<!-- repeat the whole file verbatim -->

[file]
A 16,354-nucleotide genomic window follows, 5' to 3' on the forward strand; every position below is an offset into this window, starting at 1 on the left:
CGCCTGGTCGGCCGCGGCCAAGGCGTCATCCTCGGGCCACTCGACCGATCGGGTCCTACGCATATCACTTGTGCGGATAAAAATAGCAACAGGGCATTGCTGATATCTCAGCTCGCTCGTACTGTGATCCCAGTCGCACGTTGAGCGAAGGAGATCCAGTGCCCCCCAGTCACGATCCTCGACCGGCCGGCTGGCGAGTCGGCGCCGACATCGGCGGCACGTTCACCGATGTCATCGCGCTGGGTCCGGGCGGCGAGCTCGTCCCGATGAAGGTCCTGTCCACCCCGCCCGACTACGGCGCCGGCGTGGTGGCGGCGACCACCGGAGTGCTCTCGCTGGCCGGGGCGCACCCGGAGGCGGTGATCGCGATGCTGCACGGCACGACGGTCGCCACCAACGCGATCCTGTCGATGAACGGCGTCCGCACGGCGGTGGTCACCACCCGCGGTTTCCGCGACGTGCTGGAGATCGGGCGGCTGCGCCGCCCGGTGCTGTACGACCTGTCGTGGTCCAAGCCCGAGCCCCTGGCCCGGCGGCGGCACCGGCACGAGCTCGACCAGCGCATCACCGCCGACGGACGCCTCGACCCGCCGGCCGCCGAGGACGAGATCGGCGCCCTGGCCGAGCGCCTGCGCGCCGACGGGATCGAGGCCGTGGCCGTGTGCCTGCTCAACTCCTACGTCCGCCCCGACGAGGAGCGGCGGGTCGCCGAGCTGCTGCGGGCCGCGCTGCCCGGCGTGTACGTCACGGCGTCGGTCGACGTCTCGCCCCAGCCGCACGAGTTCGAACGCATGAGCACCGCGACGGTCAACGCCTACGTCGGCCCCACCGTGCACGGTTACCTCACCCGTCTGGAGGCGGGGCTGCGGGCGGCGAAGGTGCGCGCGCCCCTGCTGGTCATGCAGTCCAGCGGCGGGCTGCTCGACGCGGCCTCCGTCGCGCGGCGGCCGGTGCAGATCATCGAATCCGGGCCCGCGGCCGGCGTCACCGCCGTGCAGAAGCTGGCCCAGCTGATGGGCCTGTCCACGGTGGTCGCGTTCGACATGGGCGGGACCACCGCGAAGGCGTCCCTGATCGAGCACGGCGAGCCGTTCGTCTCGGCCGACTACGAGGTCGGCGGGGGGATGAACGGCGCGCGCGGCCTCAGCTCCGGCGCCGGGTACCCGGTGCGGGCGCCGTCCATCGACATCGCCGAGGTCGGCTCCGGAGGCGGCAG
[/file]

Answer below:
A 16,354-nucleotide genomic window follows, 5' to 3' on the forward strand; every position below is an offset into this window, starting at 1 on the left:
CGCCTGGTCGGCCGCGGCCAAGGCGTCATCCTCGGGCCACTCGACCGATCGGGTCCTACGCATATCACTTGTGCGGATAAAAATAGCAACAGGGCATTGCTGATATCTCAGCTCGCTCGTACTGTGATCCCAGTCGCACGTTGAGCGAAGGAGATCCAGTGCCCCCCAGTCACGATCCTCGACCGGCCGGCTGGCGAGTCGGCGCCGACATCGGCGGCACGTTCACCGATGTCATCGCGCTGGGTCCGGGCGGCGAGCTCGTCCCGATGAAGGTCCTGTCCACCCCGCCCGACTACGGCGCCGGCGTGGTGGCGGCGACCACCGGAGTGCTCTCGCTGGCCGGGGCGCACCCGGAGGCGGTGATCGCGATGCTGCACGGCACGACGGTCGCCACCAACGCGATCCTGTCGATGAACGGCGTCCGCACGGCGGTGGTCACCACCCGCGGTTTCCGCGACGTGCTGGAGATCGGGCGGCTGCGCCGCCCGGTGCTGTACGACCTGTCGTGGTCCAAGCCCGAGCCCCTGGCCCGGCGGCGGCACCGGCACGAGCTCGACCAGCGCATCACCGCCGACGGACGCCTCGACCCGCCGGCCGCCGAGGACGAGATCGGCGCCCTGGCCGAGCGCCTGCGCGCCGACGGGATCGAGGCCGTGGCCGTGTGCCTGCTCAACTCCTACGTCCGCCCCGACGAGGAGCGGCGGGTCGCCGAGCTGCTGCGGGCCGCGCTGCCCGGCGTGTACGTCACGGCGTCGGTCGACGTCTCGCCCCAGCCGCACGAGTTCGAACGCATGAGCACCGCGACGGTCAACGCCTACGTCGGCCCCACCGTGCACGGTTACCTCACCCGTCTGGAGGCGGGGCTGCGGGCGGCGAAGGTGCGCGCGCCCCTGCTGGTCATGCAGTCCAGCGGCGGGCTGCTCGACGCGGCCTCCGTCGCGCGGCGGCCGGTGCAGATCATCGAATCCGGGCCCGCGGCCGGCGTCACCGCCGTGCAGAAGCTGGCCCAGCTGATGGGCCTGTCCACGGTGGTCGCGTTCGACATGGGCGGGACCACCGCGAAGGCGTCCCTGATCGAGCACGGCGAGCCGTTCGTCTCGGCCGACTACGAGGTCGGCGGGGGGATGAACGGCGCGCGCGGCCTCAGCTCCGGCGCCGGGTACCCGGTGCGGGCGCCGTCCATCGACATCGCCGAGGTCGGCTCCGGAGGCGGCAG